Team versus Group

The label 'team' is often used interchangeably with 'group' and yet as we understand it, it has a very specific meaning. The difference very largely lies in the direction of action. A group can exist and yet not achieve much. A team, on the other hand, is action-orientated. It has a clear purpose and it is a purpose that is shared by its members.

In an effective team, members share a high level of commitment to achieving the common objective and have a high level of satisfaction from being part of and working with the team.

Effective teams have members who work well together in an integrated way, with high levels of awareness and appreciation of each others' strengths. This gives them a high capability for solving their own problems. The skills exist and there is a willingness to act. Of prime importance, from the business adventurer's point of view, is that an effective team is one producing high-quality results. These, it could be reasonably argued, are the outcome from the other characteristics of the effective team. The qualities of an effective work team are, therefore, identifiable, and are quite specific and measurable.

Although any group can possess any or all of these characteristics, an effective team must display them all.

Leadership versus Management

There is no universally accepted definition of leadership; not least as it is not at all easy to define. But what is clear is that leadership is an essential element of management. There are many definitions of management, but put simply, it is the direction, coordination and control of assets. The exercise of management includes the process by which a manager makes decisions, impresses will on team members, and transmits intentions.

Management can be seen as consisting of three core elements; authority, responsibility and accountability.

Authority involves the legal right to enforce disciplinary measures. A manager may delegate authority, but not ultimate responsibility. This is liability and an obligation to answer to senior management/board members for the use of delegated responsibility, authority and resources. This includes the duty to act. The manager who delegates responsibility should grant sufficient authority to enable the individual to fulfill the role; while the individual remains accountable for his actions.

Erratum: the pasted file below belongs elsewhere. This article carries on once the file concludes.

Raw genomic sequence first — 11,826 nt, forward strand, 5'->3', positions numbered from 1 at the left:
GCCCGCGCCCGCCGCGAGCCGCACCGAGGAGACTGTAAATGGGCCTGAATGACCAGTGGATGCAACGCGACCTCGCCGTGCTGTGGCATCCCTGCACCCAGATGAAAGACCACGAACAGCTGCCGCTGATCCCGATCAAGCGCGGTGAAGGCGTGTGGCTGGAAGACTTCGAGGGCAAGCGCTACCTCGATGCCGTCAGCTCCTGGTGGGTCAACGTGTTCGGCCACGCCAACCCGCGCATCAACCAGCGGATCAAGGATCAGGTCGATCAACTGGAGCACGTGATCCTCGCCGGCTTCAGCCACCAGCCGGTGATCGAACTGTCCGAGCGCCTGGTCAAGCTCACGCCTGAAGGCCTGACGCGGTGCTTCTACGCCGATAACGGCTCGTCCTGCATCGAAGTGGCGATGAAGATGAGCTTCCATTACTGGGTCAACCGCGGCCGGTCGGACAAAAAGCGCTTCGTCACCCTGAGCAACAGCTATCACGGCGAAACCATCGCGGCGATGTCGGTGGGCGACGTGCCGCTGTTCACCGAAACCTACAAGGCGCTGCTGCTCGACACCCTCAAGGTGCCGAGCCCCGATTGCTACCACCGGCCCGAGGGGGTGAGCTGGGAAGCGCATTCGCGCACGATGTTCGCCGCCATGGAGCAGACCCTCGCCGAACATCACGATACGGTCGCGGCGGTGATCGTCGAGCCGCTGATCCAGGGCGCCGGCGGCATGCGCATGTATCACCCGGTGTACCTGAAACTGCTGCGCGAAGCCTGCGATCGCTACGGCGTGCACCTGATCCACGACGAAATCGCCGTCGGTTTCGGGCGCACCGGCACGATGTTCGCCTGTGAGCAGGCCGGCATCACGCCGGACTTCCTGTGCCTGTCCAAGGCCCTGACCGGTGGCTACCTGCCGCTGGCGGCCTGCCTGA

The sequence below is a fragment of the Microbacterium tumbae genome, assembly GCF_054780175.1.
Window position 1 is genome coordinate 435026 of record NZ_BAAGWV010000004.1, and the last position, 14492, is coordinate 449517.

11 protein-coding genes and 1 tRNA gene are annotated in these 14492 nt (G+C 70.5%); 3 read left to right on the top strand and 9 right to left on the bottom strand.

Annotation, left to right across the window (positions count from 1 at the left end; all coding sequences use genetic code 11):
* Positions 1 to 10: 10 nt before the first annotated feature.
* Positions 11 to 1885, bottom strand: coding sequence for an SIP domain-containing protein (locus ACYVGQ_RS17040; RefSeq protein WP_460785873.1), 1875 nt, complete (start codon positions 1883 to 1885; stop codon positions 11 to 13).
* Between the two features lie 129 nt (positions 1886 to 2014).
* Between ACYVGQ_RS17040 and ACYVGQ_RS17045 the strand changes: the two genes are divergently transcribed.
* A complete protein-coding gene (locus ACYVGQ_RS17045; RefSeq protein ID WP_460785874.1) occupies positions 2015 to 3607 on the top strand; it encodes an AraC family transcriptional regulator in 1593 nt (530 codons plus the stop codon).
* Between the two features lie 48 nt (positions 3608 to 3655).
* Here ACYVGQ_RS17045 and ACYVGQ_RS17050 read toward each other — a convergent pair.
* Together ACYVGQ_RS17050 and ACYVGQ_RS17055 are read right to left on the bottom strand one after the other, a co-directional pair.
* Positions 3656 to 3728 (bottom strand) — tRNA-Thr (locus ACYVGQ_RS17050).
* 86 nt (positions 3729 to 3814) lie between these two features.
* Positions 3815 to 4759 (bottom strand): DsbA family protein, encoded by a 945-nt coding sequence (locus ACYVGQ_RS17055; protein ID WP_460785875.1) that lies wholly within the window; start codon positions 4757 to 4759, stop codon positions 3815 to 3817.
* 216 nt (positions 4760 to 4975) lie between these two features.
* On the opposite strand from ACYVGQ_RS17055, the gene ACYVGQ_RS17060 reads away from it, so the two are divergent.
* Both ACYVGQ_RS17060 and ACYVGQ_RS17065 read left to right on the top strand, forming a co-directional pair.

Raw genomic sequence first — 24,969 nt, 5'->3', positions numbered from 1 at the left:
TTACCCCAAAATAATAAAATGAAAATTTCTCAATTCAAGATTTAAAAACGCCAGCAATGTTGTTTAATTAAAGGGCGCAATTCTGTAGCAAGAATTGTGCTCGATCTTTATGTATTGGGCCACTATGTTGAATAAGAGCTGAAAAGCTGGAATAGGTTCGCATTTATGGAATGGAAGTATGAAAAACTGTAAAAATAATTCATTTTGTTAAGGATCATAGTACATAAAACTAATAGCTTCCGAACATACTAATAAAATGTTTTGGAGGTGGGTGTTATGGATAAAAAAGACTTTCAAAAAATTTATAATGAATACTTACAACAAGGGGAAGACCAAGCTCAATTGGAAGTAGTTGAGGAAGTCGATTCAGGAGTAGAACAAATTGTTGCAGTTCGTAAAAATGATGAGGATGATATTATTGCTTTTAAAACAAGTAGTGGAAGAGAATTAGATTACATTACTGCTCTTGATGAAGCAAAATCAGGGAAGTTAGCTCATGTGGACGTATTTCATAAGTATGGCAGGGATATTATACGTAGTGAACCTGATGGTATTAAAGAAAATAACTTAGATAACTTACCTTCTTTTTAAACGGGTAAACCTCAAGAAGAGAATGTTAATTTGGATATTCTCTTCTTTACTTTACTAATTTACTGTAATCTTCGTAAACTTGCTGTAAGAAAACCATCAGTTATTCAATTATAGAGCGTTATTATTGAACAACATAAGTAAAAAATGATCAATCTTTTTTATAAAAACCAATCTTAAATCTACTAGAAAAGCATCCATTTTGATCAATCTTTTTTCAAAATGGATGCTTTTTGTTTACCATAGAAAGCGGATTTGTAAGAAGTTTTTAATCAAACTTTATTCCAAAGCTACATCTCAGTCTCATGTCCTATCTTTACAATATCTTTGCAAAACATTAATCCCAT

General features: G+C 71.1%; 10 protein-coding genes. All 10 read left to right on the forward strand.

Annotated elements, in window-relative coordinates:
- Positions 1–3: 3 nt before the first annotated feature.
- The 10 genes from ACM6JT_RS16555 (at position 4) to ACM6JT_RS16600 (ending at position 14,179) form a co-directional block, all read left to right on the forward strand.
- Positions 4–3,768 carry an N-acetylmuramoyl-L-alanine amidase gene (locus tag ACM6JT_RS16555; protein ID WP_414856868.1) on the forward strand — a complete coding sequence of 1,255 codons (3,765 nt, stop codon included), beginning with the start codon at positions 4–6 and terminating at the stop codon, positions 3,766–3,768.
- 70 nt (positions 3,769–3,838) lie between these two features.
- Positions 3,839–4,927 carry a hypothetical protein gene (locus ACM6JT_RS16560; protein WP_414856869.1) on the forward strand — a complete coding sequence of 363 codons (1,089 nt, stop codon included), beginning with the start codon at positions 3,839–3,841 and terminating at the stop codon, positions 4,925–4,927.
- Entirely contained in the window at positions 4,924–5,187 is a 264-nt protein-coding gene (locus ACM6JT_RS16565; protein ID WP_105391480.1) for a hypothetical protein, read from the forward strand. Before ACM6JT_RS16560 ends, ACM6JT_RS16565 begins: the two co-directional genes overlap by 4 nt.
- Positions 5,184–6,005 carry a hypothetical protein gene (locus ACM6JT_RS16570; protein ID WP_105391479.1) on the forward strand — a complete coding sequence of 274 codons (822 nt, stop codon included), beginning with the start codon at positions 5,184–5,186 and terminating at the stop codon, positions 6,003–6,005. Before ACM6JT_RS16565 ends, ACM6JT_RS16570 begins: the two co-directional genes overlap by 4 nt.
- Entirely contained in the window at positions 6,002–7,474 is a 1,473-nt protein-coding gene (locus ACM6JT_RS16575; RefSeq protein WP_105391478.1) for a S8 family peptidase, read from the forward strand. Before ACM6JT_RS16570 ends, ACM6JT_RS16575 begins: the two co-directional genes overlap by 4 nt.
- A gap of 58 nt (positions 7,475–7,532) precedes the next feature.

If we now look at the roles of managers we can identify three essential components namely decision-making, control and leadership.

For the effective manager the art of effective and timely decision-making is a key role, particularly with regard to major decisions that impact on organisational strategy. Minor decision-making should be delegated as far along the chain as possible, in line with the requisite experience, capability and capacity of the more junior manager.

Managers must also have continuing oversight, direction and coordination of their resources, although the detailed activity is often not undertaken directly and is a province of their team. Most activities within this area of responsibility should be delegated; however the reality is that many managers spend more time than they should undertaking control functions.

Leadership is the art of motivating and directing individuals into action to accomplish outputs. Leadership is ultimately based on interpersonal relations. It is natural and a learned ability, a skill, and a set of personal characteristics that influence people to take desired actions. 

In simpler terms, you lead people; you manage things.


Managing Conflict in Your Team

One of the skills of a leader is the ability to deal with conflict. This may be conflict within a team, conflict between the leader and a team member, or conflict between the leader and several team members! 
Conflict is extremely likely in the early stages of a team's development when team members are establishing themselves, and during periods of change when team members may be experiencing uncertainty at being asked to adapt to new systems or procedures which they find initially difficult. Other occasions include when the team is operating in a high intensity environment - pressure to meet a deadline, dealing with a crisis situation or working to overcome a major setback.
When conflict does occur it needs to be dealt with head on. If it is left unchecked it risks undermining team cohesion and creating divisions. This can result in team members efforts becoming more aligned to 'self preservation' than towards the team goal. In the worst scenario it could cause irreparable damage to a team forcing individual members to leave, or in the worst case the disbandment of the entire team.
Conflict can happen at any time, come from areas least expected and erupt without warning. The effective leader needs to remain alert for signs of conflict and when conflicts arise employ the following tips:
  • Defuse - If a conflict is getting heated, immediately defuse the frustration and anger.
  • Focus - Focus on thinking on the problem/cause at hand.
  • Pick - Pick the problem/cause apart using the salami-slicing tactic to deconstruct the conflict to all of its parts.
  • Compromise - Pushing compromise allows all involved parties to walk away with something rather than nothing.
  • Defer - Some conflicts just won’t get solved at this exact moment - move them out for another day.